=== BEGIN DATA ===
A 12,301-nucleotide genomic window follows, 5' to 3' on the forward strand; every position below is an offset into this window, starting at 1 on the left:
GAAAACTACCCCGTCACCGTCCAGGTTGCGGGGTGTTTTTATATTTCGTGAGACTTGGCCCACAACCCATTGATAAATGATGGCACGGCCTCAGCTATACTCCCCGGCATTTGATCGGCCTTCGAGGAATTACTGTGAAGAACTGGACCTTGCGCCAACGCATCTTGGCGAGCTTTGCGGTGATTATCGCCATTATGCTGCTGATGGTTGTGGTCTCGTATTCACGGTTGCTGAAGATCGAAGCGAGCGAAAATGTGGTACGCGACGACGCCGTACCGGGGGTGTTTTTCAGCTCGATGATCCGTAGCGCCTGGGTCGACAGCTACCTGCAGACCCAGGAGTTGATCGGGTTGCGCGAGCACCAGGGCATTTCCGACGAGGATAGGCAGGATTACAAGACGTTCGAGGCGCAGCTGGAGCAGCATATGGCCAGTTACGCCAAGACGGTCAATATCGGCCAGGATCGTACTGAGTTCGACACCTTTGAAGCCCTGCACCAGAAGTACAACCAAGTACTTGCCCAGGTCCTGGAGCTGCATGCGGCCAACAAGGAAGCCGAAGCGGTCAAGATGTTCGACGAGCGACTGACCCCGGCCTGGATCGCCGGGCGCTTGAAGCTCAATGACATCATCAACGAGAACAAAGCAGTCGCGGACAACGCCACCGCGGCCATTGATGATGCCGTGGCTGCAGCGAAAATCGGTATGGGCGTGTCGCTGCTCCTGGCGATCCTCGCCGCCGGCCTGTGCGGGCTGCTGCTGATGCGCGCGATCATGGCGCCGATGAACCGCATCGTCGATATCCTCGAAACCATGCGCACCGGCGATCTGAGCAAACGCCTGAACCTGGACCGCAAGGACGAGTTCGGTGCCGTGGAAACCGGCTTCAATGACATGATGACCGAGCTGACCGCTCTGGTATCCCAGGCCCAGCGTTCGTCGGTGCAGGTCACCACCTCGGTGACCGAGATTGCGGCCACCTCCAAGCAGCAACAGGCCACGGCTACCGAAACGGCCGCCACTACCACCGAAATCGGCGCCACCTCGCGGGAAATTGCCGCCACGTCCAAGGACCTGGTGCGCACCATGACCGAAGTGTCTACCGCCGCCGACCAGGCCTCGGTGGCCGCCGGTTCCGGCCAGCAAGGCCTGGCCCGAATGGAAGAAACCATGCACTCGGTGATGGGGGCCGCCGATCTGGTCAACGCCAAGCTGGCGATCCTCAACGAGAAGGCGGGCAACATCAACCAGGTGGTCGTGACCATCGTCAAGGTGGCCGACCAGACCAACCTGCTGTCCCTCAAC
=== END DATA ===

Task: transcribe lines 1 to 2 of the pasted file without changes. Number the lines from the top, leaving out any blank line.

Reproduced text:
A 12,301-nucleotide genomic window follows, 5' to 3' on the forward strand; every position below is an offset into this window, starting at 1 on the left:
GAAAACTACCCCGTCACCGTCCAGGTTGCGGGGTGTTTTTATATTTCGTGAGACTTGGCCCACAACCCATTGATAAATGATGGCACGGCCTCAGCTATACTCCCCGGCATTTGATCGGCCTTCGAGGAATTACTGTGAAGAACTGGACCTTGCGCCAACGCATCTTGGCGAGCTTTGCGGTGATTATCGCCATTATGCTGCTGATGGTTGTGGTCTCGTATTCACGGTTGCTGAAGATCGAAGCGAGCGAAAATGTGGTACGCGACGACGCCGTACCGGGGGTGTTTTTCAGCTCGATGATCCGTAGCGCCTGGGTCGACAGCTACCTGCAGACCCAGGAGTTGATCGGGTTGCGCGAGCACCAGGGCATTTCCGACGAGGATAGGCAGGATTACAAGACGTTCGAGGCGCAGCTGGAGCAGCATATGGCCAGTTACGCCAAGACGGTCAATATCGGCCAGGATCGTACTGAGTTCGACACCTTTGAAGCCCTGCACCAGAAGTACAACCAAGTACTTGCCCAGGTCCTGGAGCTGCATGCGGCCAACAAGGAAGCCGAAGCGGTCAAGATGTTCGACGAGCGACTGACCCCGGCCTGGATCGCCGGGCGCTTGAAGCTCAATGACATCATCAACGAGAACAAAGCAGTCGCGGACAACGCCACCGCGGCCATTGATGATGCCGTGGCTGCAGCGAAAATCGGTATGGGCGTGTCGCTGCTCCTGGCGATCCTCGCCGCCGGCCTGTGCGGGCTGCTGCTGATGCGCGCGATCATGGCGCCGATGAACCGCATCGTCGATATCCTCGAAACCATGCGCACCGGCGATCTGAGCAAACGCCTGAACCTGGACCGCAAGGACGAGTTCGGTGCCGTGGAAACCGGCTTCAATGACATGATGACCGAGCTGACCGCTCTGGTATCCCAGGCCCAGCGTTCGTCGGTGCAGGTCACCACCTCGGTGACCGAGATTGCGGCCACCTCCAAGCAGCAACAGGCCACGGCTACCGAAACGGCCGCCACTACCACCGAAATCGGCGCCACCTCGCGGGAAATTGCCGCCACGTCCAAGGACCTGGTGCGCACCATGACCGAAGTGTCTACCGCCGCCGACCAGGCCTCGGTGGCCGCCGGTTCCGGCCAGCAAGGCCTGGCCCGAATGGAAGAAACCATGCACTCGGTGATGGGGGCCGCCGATCTGGTCAACGCCAAGCTGGCGATCCTCAACGAGAAGGCGGGCAACATCAACCAGGTGGTCGTGACCATCGTCAAGGTGGCCGACCAGACCAACCTGCTGTCCCTCAAC